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4 Investment Lessons to Learn From Charlie Munger

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Key Takeaways

  • Charlie Munger was known as much for his words of advice to younger investors as he was for his business acumen.
  • Munger was known for his extreme buy-and-hold approach, selecting only companies he felt were a sure bet and then holding on to them for years.
  • He felt it was preferable to find “wonderful businesses at fair prices,” which led him to have an extremely non-diversified portfolio of just a handful of companies at any given time.
  • One of Munger’s approaches involved weeding out opportunities that were bad or only decent. He believed that great investment opportunities would only come a few times in an investor’s career.

Billionaire Charles (Charlie) Munger died in Nov. 2023 at 99 after many decades alongside Warren Buffett at the helm of the massive holding corporation Berkshire Hathaway (BRK.A, BRK.B).

Together, Munger and Buffett grew Berkshire from a small textiles firm into a massive and diversified conglomerate with a market capitalization of about $780 billion at the time of Munger’s passing.

Munger was known both for his impressive business acumen and for his generosity in sharing investing advice with a large group of devoted followers and fans. Below, here are four investing lessons from his life that are applicable to investors of all kinds.

“The Big Money Is Not In the Buying and Selling, But In the Waiting.”

Munger and Buffett shared a belief that investment opportunities with true potential are both few and far between as well as worth waiting for.

“The whole secret of investment is to find places where it is safe and wise not to diversify,” Munger had said.

In terms of portfolio management, this means that Munger was not active in daily buys and sells. Rather, he worked hard to identify positions he felt were as close as possible to a sure thing and held them, often for years at a time.

Buffett, famous for maintaining some of the positions in his portfolio for decades, shares this philosophy. At the time of his passing, Munger reportedly held shares of just three stocks in his personal investment portfolio: Berkshire Hathaway, Costco (COST), and Daily Journal Corp. (DJCO).

“Buy Wonderful Businesses at Fair Prices.”

A core component of Munger’s approach to investing was a belief in the strength of the value investing philosophy.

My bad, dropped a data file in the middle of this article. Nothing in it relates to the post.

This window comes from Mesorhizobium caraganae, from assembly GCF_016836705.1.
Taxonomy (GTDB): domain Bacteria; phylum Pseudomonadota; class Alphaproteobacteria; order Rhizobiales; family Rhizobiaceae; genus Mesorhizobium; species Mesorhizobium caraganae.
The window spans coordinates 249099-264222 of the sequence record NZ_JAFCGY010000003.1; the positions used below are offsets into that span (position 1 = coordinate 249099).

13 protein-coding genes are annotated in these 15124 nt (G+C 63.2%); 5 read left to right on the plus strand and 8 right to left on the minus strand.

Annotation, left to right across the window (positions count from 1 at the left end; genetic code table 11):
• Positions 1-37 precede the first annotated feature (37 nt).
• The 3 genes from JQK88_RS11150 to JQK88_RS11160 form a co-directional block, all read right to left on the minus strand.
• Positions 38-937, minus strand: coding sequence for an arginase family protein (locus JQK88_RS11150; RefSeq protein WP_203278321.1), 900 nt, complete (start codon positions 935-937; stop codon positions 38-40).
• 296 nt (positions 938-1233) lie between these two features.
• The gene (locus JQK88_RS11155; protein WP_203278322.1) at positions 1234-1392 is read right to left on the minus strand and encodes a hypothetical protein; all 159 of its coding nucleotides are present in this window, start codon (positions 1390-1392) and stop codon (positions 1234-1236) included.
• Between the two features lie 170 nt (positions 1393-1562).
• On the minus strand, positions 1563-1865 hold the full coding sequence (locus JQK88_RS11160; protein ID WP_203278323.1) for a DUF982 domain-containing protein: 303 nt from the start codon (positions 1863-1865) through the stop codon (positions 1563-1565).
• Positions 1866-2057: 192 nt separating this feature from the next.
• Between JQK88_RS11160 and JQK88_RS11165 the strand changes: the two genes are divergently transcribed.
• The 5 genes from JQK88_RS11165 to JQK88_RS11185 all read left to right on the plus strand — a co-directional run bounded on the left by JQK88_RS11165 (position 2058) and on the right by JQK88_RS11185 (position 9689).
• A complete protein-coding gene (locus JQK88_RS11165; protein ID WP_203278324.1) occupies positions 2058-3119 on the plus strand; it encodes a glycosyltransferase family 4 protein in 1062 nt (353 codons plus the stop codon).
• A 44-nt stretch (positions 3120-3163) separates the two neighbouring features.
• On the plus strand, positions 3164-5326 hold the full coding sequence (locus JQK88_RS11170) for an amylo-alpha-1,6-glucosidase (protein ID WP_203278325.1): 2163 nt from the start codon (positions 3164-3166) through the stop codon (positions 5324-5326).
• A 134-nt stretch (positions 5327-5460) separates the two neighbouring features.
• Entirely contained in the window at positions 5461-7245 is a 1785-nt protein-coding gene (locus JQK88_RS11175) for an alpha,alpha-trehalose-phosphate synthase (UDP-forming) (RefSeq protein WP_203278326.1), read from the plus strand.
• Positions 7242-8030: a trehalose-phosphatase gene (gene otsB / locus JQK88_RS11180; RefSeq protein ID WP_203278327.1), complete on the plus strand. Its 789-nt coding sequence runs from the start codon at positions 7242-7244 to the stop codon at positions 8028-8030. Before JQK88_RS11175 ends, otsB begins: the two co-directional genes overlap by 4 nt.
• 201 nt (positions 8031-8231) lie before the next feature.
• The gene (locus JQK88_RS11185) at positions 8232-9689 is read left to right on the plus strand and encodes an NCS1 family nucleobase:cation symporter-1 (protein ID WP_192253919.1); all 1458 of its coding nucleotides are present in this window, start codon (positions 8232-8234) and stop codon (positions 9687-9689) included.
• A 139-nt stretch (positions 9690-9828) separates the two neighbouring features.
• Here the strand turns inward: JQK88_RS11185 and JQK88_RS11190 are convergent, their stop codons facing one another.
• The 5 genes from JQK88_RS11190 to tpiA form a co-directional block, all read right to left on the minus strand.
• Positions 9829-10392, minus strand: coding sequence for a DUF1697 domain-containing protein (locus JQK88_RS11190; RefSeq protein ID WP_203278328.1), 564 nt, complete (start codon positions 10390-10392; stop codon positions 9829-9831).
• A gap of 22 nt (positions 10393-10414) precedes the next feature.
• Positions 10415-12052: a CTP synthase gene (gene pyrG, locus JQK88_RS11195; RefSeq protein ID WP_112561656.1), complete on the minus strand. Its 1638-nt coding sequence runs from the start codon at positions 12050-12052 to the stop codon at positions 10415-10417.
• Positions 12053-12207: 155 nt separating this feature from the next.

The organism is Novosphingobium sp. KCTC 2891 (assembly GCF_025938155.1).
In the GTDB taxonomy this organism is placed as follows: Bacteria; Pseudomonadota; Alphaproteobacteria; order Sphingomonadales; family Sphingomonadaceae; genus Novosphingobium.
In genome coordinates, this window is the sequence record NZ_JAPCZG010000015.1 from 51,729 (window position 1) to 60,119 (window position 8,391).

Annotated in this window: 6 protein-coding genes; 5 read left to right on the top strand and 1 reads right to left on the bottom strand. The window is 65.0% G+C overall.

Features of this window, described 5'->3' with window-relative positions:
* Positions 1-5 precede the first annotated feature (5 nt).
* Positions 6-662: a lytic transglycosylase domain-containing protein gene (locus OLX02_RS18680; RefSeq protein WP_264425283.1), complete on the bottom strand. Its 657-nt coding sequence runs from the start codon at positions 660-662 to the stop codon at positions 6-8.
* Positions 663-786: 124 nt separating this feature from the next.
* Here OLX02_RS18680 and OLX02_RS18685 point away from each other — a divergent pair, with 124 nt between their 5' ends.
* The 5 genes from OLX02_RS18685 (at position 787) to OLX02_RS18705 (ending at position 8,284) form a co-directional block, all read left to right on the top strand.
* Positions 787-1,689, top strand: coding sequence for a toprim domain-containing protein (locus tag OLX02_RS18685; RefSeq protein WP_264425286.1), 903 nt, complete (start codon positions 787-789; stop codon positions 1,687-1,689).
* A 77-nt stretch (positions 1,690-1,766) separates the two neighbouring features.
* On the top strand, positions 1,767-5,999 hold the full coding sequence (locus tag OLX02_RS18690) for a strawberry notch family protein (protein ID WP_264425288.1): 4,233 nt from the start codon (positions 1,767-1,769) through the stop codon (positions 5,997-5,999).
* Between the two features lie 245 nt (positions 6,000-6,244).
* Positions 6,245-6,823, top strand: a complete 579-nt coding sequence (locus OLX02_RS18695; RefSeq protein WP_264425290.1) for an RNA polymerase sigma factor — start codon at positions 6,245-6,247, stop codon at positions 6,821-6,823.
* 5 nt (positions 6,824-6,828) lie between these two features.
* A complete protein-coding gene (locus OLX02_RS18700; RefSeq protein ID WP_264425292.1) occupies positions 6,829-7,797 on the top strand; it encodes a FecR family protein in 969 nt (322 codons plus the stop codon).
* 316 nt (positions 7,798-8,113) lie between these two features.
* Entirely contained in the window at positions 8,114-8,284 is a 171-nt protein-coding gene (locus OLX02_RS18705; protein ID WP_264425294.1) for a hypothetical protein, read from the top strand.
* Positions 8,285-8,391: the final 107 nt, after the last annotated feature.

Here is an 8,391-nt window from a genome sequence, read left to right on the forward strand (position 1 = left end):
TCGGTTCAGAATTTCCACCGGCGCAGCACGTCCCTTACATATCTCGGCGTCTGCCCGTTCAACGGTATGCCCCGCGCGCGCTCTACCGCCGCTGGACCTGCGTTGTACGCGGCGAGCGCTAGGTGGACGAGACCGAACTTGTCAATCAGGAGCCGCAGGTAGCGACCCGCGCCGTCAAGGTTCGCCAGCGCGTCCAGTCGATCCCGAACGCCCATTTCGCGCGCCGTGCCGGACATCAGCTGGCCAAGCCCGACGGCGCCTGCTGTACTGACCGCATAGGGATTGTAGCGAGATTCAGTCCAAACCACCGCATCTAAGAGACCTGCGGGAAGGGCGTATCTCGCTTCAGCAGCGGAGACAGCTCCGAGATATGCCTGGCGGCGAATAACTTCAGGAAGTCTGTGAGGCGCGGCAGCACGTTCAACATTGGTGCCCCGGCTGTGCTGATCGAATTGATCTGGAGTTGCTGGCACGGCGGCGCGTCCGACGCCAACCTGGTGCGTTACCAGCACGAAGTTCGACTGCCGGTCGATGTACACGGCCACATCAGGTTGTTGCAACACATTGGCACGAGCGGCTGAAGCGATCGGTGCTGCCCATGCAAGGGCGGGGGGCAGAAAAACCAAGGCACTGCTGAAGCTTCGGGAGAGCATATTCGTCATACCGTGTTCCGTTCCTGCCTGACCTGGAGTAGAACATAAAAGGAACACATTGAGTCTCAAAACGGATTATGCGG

He is known to have said “Forget what you know about buying fair businesses at wonderful prices. Instead, buy wonderful businesses at fair prices.”

Munger shunned stocks that other investors might pick up simply because they seemed to be a good deal. Instead, he opted for investments in companies he felt were rock solid as businesses first and foremost.

Buying these companies and then planning to hold them for a long period would give time for the market to reflect their intrinsic worth over many years.

Great Opportunities Are Rare.

Munger made investment choices under the belief that “life is not just bathing you with unlimited opportunities.” Following that perspective, he aimed to weed out as many average or bad investing ideas as possible. Only those ideas surviving strict scrutiny would be considered for implementation.

A related aspect of Munger’s approach to investing is to make significant moves in those rare moments in which a tremendous opportunity does present itself. Munger was fond of quoting his grandfather, who had said “When you get a lollapalooza, for God’s sake, don’t hang by like a timid little rabbit.”

This extreme selectiveness—coupled with a tendency to buy big when he did go in on a new investment—led Munger to maintain a portfolio extremely lacking in diversity by most modern standards.

Indeed, even holding more than a small handful of names seemed to be too much for him. If truly great investment opportunities are vanishingly rare, the thinking goes, over-diversification of a portfolio suggests that the investor is buying into some names that represent only decent opportunities.

“Good Businesses Are Ethical Businesses.”

One of Munger’s favorite axioms was that “good businesses are ethical businesses,” and, conversely, that “a business model that relies on trickery is doomed to fail.”

Munger and Buffett developed a reputation for closely analyzing the operations of businesses they were considering making investments in, looking for businesses with both excellent growth potential as well as those that they felt had models that were fair, even-handed, and ethical.

Munger was fond of saying that investors should look to businesses that even a fool could run, with the idea being that if you hold a stock for long enough, eventually the leadership at that company will, indeed, make some foolish decisions.

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